On February 24, 2018, members of the 1958 team that defeated the Soviets in Moscow returned to Conibear to dedicate our newest Men’s Pocock 8+ in the Washington fleet: the Swiftsure/Alumnus. On hand were John Bisset (cox); Roger MacDonald (3-seat); Dick Erickson’s (2-seat) wife Irma; and Bob Svendsen (bow), along with extended family and friends.
Why two names for the shell? Donated by the Ambrose family in the spring of 1958, the original shell was christened as the Alumnus and shipped off to Henley. But once the men arrived, the team and coaches decided to name her the Swiftsure because it was “less clunky and sounded better” according to John Sayre, the stroke of the team (and future Olympic gold medalist). The press picked up the name, and from then on every report coming back to Seattle noted the men rowing in the Swiftsure.
The team would lose at Henley to the Soviets but were invited for a re-match in Moscow. Once behind the Iron Curtain, the men became less interested in the shell name, and more focused on exacting revenge. Which is what they did, rowing the Alumnus—clearly spelled out in photos on the bow of the shell— across the line on the Khimki Reservoir in one of the greatest upsets in the history of collegiate rowing. “It was the Alumnus that won in Moscow, so let’s celebrate that,” said head men’s rowing coach Michael Callahan. “But everyone knew her as the Swiftsure, so we are keeping that as well.”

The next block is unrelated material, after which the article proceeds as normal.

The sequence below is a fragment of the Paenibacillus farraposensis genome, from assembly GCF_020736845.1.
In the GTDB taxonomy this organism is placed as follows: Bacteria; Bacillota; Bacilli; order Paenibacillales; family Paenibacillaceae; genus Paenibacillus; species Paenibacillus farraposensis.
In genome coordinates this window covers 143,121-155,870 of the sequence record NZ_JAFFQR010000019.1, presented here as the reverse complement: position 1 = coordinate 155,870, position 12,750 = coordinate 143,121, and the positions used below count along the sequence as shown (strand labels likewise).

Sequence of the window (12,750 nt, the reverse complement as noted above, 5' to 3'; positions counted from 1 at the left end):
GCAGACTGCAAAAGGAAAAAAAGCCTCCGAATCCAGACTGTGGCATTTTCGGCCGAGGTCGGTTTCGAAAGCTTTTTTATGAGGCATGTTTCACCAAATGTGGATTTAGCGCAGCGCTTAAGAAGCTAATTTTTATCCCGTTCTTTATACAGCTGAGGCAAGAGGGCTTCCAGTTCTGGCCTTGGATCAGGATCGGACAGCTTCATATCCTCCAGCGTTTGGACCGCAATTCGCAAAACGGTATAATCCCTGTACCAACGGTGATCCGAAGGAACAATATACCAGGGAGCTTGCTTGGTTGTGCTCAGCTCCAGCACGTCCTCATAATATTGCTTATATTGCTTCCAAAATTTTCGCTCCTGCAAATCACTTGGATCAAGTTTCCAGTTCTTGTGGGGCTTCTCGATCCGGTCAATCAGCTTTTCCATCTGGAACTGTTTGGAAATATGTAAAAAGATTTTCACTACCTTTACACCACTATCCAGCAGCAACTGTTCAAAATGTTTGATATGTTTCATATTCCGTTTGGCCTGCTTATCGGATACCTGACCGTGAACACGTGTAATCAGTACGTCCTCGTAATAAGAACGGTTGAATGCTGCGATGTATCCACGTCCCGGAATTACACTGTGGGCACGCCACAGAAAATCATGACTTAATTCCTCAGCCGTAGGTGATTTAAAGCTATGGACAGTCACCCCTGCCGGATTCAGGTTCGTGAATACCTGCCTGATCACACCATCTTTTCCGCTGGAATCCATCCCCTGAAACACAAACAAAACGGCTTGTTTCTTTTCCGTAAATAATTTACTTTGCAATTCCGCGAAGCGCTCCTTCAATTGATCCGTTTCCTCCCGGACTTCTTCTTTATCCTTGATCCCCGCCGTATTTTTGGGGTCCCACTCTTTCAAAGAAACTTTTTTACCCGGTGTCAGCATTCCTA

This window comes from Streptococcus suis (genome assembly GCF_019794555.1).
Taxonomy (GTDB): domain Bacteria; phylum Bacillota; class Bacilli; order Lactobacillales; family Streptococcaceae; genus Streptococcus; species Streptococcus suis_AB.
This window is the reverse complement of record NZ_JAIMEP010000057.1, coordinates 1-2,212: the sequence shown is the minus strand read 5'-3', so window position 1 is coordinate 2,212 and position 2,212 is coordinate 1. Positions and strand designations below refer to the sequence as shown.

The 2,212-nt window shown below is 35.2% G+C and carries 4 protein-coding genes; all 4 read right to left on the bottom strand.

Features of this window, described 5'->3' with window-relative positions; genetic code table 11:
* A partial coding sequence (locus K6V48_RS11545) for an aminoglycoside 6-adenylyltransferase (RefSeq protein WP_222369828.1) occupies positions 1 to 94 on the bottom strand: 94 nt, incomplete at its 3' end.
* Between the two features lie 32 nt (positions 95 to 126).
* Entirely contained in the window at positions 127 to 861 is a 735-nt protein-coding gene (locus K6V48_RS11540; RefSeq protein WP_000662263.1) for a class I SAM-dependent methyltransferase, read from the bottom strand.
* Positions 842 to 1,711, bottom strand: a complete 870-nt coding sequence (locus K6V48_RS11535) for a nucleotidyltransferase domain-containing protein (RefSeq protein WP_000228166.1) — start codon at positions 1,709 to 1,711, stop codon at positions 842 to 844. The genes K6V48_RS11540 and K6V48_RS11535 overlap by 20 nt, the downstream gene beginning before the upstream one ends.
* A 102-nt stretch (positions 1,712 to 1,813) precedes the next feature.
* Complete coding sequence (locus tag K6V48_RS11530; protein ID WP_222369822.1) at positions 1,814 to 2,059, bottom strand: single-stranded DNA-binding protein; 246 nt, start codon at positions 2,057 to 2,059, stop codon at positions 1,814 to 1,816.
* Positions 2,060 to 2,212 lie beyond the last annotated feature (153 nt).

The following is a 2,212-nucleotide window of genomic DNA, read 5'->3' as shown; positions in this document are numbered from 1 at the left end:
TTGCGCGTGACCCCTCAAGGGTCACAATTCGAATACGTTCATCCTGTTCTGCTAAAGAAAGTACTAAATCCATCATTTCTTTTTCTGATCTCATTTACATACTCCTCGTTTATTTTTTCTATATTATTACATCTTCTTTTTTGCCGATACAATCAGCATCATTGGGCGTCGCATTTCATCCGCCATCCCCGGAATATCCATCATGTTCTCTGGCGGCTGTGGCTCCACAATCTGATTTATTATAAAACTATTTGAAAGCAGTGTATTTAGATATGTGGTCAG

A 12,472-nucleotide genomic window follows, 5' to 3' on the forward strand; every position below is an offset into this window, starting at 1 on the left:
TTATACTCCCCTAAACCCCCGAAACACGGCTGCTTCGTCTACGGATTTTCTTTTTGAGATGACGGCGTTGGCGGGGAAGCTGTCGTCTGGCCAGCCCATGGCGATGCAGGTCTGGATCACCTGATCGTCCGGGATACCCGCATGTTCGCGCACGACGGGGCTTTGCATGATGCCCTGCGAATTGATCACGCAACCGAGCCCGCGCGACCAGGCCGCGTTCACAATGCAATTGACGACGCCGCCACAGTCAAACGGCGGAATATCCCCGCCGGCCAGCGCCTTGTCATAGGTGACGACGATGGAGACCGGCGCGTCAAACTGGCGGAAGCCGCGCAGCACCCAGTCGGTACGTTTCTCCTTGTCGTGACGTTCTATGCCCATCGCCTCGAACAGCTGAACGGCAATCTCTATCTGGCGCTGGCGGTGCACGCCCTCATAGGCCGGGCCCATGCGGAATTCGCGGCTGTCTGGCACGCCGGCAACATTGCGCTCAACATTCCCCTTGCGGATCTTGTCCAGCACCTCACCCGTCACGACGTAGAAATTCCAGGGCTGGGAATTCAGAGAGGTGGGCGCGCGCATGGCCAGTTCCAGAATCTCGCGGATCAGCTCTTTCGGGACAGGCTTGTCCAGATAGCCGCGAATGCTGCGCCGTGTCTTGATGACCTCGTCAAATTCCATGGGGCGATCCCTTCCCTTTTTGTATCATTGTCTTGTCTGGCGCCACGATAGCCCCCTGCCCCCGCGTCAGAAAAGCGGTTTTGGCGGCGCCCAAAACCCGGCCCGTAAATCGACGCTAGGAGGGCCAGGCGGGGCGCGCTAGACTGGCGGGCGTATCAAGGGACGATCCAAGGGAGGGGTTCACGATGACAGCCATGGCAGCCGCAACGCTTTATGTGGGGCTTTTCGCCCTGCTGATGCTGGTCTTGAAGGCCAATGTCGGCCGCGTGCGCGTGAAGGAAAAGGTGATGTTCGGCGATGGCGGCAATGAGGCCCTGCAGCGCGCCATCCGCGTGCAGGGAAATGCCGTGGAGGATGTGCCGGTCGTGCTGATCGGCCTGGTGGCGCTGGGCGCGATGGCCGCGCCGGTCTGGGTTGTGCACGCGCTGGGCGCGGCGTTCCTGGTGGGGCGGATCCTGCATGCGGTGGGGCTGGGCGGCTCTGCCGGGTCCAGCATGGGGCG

‘Title IX Sisterhood’
Washington’s women’s rowing team christened its newest eight-oared racing shell – Title IX Sisterhood – on May 4, 2018 on the eve of the 32nd annual Windermere Cup on the docks at Conibear Shellhouse. The new Empacher racing shell – and its name – were donated by a group of alumnae who began the Washington women’s program in the 1970s.
The UW men’s and women’s teams and a group of 1970s-era alumnae gathered for the traditional UW shell dedication ceremony, with water from the Montlake Cut finish line poured on to the shell (poured this time from the 2017 NCAA championship trophy) and an inaugural row from the varsity eight crew.
“Recently the women rowers from the 1970s have started to gather at reunions in greater numbers, especially with the start of the Women’s Alumnae Brunch the last few years,” said Linda Cox Fornaciari ’78, who helped spearhead the project of fundraising for the new shell. “Personally, six of my teammates and I have been getting together once or twice a year for 40 years. Rowing at Washington has always created incredible bonds in the boat; it is the essence of crew. But the bonds that we women forged in the ’70s are particularly strong. We were the ones who began the new era of Washington women’s crew as a varsity team and faced initial resistance even as we challenged ourselves to the utmost and won championships.”